System-Based Opportunities for Improving Transition Services

System-Based Opportunities for Improving Transition Services

By Joanne Malloy, Ph.D.

The following changes in special education policy and practice are recommended to help improve transition services for New Hampshire’s special education students.

The Multi-Tiered System of Support

High schools should incorporate transition-focused supports using the Multi-Tiered System of Support (MTSS) framework and Universal Design for Learning (UDL). While MTSS for Behavioral Health and Wellness is an effective organizational framework to address the social and emotional needs of students, it can also be used to implement future-oriented, career-focused, and individualized supports for all students, including students with disabilities. MTSS, when implemented with fidelity, focuses on screening students to determine their level of need, delivering a continuum of evidence-based interventions (with a particular emphasis on meeting the needs of students in typical educational settings), collaborating with community providers and specialists, and individualizing supports for students who need intensive, additional instruction. The MTSS framework could be applied to help each student explore their pathway beyond high school as early as freshmen year, with varying degrees of complexity and individualization as they move through the grade levels.

Universal Design for Learning

Universal Design for Learning can also be applied to academic and career-related instruction so that every student has access to the same curriculum in a typical educational setting. Guidance and counseling services, which have traditionally been the mechanism by which students learn about and begin to develop post high school goals, should be included as part of universal instruction. In other words, while special education policies in New Hampshire require that students with disabilities receive school-to-career transition planning beginning at 14, it should actually be integrated into the curriculum for all students and should include scaffolding from year to year.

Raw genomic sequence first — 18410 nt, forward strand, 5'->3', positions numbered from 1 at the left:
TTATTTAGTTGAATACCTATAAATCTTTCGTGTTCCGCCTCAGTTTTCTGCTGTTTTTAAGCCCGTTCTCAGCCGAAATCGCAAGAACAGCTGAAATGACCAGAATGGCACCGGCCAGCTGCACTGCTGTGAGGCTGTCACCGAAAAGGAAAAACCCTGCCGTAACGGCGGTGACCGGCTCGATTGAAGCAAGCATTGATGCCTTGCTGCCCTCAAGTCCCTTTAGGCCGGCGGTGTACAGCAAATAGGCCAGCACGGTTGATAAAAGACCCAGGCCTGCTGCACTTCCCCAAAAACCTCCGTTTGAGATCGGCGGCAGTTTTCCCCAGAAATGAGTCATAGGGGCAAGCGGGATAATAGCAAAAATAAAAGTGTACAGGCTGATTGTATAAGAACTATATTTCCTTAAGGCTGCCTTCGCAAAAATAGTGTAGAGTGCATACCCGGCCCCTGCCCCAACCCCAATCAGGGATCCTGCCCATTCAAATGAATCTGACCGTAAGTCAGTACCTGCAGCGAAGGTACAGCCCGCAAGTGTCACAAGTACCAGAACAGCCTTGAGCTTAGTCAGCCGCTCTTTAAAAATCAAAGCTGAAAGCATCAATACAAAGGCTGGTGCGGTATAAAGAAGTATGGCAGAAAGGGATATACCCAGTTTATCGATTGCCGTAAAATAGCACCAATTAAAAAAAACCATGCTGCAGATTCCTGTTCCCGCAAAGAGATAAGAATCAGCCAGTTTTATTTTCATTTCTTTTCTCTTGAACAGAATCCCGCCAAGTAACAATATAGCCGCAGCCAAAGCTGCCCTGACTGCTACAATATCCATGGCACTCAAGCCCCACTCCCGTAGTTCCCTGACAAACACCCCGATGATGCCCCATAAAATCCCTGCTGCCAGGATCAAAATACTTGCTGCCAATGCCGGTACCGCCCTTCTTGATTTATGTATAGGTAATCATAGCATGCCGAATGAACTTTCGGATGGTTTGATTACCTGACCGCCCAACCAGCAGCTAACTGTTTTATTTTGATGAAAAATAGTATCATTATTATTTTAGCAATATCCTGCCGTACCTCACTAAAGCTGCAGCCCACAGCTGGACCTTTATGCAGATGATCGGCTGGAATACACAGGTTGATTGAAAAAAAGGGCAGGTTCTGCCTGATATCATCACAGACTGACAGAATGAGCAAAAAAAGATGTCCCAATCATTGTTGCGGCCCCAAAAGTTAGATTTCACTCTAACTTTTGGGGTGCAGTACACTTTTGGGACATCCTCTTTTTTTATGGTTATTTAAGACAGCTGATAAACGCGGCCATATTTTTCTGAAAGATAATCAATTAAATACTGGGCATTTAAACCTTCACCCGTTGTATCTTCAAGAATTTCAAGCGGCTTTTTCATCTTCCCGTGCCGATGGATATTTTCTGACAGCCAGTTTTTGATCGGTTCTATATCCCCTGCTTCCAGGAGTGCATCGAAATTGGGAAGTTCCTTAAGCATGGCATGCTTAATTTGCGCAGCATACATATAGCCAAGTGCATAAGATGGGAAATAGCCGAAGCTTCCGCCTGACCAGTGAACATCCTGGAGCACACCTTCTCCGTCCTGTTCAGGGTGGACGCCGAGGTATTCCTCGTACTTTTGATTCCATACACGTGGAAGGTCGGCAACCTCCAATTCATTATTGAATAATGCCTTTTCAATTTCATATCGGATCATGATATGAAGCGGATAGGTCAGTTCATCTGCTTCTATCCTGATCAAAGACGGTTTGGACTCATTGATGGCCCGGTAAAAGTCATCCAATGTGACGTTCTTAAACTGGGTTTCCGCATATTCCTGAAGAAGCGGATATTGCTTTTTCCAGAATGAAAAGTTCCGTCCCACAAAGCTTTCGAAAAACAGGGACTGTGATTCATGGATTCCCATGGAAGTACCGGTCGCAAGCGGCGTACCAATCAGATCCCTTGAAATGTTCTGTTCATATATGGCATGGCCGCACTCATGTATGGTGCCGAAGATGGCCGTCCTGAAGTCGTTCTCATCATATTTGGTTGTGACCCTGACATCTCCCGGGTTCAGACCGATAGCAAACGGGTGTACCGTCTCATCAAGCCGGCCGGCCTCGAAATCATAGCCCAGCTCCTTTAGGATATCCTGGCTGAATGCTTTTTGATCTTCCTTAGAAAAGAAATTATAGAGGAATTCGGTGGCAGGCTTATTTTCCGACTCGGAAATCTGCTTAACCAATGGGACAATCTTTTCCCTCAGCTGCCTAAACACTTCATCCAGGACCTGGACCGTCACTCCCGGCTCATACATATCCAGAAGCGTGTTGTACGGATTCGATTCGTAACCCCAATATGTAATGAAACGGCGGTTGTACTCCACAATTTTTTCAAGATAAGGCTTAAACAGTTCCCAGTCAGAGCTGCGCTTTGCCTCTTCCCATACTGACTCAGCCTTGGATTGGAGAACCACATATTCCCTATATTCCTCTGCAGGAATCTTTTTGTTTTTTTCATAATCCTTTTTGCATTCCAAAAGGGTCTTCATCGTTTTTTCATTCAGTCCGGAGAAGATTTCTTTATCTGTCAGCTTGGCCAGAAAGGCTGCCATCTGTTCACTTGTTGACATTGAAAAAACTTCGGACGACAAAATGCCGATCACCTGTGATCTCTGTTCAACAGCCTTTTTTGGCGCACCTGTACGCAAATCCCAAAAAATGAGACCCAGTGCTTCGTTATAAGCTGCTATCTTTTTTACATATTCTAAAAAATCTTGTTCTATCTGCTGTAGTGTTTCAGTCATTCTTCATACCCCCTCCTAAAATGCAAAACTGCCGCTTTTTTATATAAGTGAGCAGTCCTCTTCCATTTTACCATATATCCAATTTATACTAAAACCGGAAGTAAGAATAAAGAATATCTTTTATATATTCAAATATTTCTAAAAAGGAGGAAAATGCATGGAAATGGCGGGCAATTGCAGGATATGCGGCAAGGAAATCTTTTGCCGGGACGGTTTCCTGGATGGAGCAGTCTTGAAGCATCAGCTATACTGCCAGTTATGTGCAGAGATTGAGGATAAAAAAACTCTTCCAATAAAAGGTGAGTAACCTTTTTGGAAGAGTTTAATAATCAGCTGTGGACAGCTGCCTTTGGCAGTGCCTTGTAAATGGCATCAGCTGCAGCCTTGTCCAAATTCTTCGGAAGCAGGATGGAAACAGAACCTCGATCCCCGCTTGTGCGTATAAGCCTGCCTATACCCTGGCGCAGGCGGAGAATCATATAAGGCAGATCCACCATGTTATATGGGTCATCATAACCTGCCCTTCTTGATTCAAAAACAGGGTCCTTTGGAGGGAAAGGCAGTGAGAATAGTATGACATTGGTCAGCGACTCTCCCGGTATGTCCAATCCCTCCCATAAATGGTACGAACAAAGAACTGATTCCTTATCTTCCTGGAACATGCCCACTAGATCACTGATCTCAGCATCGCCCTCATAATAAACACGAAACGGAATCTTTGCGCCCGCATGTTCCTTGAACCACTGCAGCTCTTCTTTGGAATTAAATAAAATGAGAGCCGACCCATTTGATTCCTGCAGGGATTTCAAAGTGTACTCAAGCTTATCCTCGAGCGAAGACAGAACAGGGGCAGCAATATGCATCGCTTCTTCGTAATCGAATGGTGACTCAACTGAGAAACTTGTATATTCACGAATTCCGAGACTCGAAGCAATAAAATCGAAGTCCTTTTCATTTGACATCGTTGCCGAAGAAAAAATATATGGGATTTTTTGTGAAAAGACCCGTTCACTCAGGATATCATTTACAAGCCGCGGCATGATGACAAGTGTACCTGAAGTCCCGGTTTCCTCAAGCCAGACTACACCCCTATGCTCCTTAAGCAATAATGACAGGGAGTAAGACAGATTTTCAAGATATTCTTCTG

Opportunities to Demonstrate Competency

As students develop through adolescence, individualized opportunities to demonstrate competency should be encouraged and incorporated in universal instruction. This is best accomplished through student-designed inquiry and projects that include work-related experiences. While the state standards for high school diplomas have been revised to allow for competency-based instruction and demonstration of mastery, they are not being used consistently.

Alternatives to Exclusionary Discipline

While school dropout rates have improved over the past decade, students with disabilities, low-income youth, African American students, and LatinX youth experience exclusionary discipline at disproportionately higher rates than other students. These students are at a much higher risk of dropout and disengagement. Using our new understanding of institutional racism, implicit bias, and developmental impact of trauma, all educators at all levels should examine their school district data disaggregated by these subgroups. They should implement policies and strategies to support alternatives to exclusionary discipline and, for high school students, promote individualized transition supports. Highly effective transition supports include work-based learning, mentoring, and working with community-based organizations to help with both treatment and transition activities.

Increased Funding for Professional Development

Funds to train general and special educators on research-based, individualized school-to-career transition planning should be increased in New Hampshire. This funding should include a centralized data and reporting system that includes accountability for implementation. Professional development should also focus on outreach for students with disabilities who have complex needs and those who are disengaged from school.

By adopting the Multi-Tiered System of Support framework and Universal Design for Learning, educators and support staff will have proven tools to build individualized transition support for all students, provide new ways to demonstrate competency, and promote programs to aid in post high school planning.

Five young adults with various skin tones talk and laugh while sitting around a table outside. One of the people laughing appears to have Down syndrome.

DRC-NH, in collaboration with the UNH Institute on Disability and the New Hampshire Council on Developmental Disabilities, distribute a quarterly RAP sheet to educate community members and policy makers about the latest research, policy, practice, and advocacy issues affecting individuals with disabilities and their families.


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